- Kate Doust (Labor), since 2001
- Phil Edman (Liberal), since 2009
- Sue Ellery (Labor), since 2001
- Nick Goiran (Liberal), since 2009
- Lynn MacLaren (Greens), since 2009. Previously 2005-2005.
- Simon O’Brien (Liberal), since 1997
|Baldivis||ALP 7.7%||Fremantle||ALP 13.8%||South Perth||LIB 20%|
|Bateman||LIB 22.6%||Jandakot||LIB 17.1%||Southern River||LIB 10.8%|
|Bicton||LIB 9.2%||Kwinana||ALP 4.1%||Victoria Park||ALP 4%|
|Cannington||ALP 1.5%||Riverton||LIB 12.3%||Warnbro||ALP 10.2%|
|Cockburn||ALP 4.5%||Rockingham||ALP 13.2%||Willagee||ALP 2%|
The South Metropolitan region covers the southern third of the Perth metropolitan area, stretching from the Swan river to Warnbro.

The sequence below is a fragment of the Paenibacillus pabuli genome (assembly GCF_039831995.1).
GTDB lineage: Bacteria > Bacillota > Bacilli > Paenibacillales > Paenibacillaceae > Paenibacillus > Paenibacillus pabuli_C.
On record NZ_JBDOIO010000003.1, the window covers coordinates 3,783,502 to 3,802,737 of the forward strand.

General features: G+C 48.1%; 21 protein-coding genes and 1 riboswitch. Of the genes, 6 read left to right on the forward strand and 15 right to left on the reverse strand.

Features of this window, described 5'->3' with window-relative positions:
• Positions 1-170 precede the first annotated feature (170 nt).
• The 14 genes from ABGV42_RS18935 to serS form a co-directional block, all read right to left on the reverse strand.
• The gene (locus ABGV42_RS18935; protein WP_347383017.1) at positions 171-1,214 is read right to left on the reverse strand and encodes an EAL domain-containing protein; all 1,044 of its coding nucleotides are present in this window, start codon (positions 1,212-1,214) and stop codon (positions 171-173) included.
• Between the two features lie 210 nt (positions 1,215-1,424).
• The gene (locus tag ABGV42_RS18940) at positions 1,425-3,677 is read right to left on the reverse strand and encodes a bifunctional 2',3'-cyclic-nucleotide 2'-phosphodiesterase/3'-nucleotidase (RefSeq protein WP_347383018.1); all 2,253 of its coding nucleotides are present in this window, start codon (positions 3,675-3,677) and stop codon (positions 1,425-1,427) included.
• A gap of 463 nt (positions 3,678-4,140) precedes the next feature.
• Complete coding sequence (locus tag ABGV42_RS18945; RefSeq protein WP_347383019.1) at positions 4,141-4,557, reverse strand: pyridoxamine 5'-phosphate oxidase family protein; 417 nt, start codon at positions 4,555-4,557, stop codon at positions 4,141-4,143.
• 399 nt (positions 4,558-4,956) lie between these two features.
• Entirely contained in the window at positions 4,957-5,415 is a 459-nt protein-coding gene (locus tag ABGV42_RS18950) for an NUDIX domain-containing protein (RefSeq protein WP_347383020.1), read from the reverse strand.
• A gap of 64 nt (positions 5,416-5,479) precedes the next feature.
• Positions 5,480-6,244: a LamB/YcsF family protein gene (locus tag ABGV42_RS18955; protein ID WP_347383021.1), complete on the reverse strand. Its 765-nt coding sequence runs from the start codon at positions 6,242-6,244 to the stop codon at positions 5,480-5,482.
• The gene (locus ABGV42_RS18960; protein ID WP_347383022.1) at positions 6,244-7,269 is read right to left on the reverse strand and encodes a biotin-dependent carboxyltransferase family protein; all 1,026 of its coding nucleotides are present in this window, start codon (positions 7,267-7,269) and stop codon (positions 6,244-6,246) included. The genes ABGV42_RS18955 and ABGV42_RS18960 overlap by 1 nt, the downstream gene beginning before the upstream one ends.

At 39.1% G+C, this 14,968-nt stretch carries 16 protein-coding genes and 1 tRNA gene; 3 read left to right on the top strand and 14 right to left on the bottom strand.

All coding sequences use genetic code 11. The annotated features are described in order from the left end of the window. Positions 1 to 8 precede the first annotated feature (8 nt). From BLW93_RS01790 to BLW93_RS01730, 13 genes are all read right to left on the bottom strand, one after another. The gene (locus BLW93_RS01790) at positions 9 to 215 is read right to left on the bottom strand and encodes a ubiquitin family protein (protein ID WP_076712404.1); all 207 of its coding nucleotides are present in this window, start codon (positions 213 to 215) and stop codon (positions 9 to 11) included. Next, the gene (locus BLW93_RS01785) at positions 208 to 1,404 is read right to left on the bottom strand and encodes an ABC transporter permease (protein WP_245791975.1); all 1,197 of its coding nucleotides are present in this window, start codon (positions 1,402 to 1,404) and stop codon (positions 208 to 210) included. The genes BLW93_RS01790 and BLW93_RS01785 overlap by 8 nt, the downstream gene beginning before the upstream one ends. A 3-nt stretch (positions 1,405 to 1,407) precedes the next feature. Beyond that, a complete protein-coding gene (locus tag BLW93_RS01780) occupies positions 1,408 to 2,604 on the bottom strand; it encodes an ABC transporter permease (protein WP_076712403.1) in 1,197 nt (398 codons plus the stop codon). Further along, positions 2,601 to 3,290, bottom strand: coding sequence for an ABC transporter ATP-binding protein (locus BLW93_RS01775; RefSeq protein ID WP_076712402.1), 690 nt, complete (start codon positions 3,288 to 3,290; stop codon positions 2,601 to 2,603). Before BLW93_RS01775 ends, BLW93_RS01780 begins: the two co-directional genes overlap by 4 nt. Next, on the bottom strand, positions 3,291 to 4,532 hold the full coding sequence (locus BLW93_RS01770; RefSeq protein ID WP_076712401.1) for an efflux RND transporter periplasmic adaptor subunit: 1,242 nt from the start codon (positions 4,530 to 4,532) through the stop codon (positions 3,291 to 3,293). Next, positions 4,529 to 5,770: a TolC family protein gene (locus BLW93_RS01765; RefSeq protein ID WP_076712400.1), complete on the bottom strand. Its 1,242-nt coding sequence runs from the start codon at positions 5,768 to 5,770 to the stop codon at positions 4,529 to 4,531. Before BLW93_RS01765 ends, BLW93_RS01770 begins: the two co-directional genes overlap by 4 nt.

This region is the most pro-Labor part of the state. Labor holds nine seats, and the Liberal Party holds six.
You can click through to individual seat profiles on the table above or on the map below.
The South Metropolitan region underwent some major changes in the recent redistribution. The number of seats in metropolitan Perth was increased from 42 to 43, with South Metropolitan gaining a fifteenth seat. The new seat of Baldivis was created in the southern end of the region, with the seat of Kwinana shifting significantly north towards Cockburn. There were also substantial changes on the riverfront, with the seats of Bateman and Bicton reorienting onto a north-south axis.
South Metropolitan was created as a five-member electorate in 1989.
At the first election in 1989, South Metro elected three Labor and two Liberal MLCs. For five successive elections, the left (Labor and Greens) won three seats to two Liberals.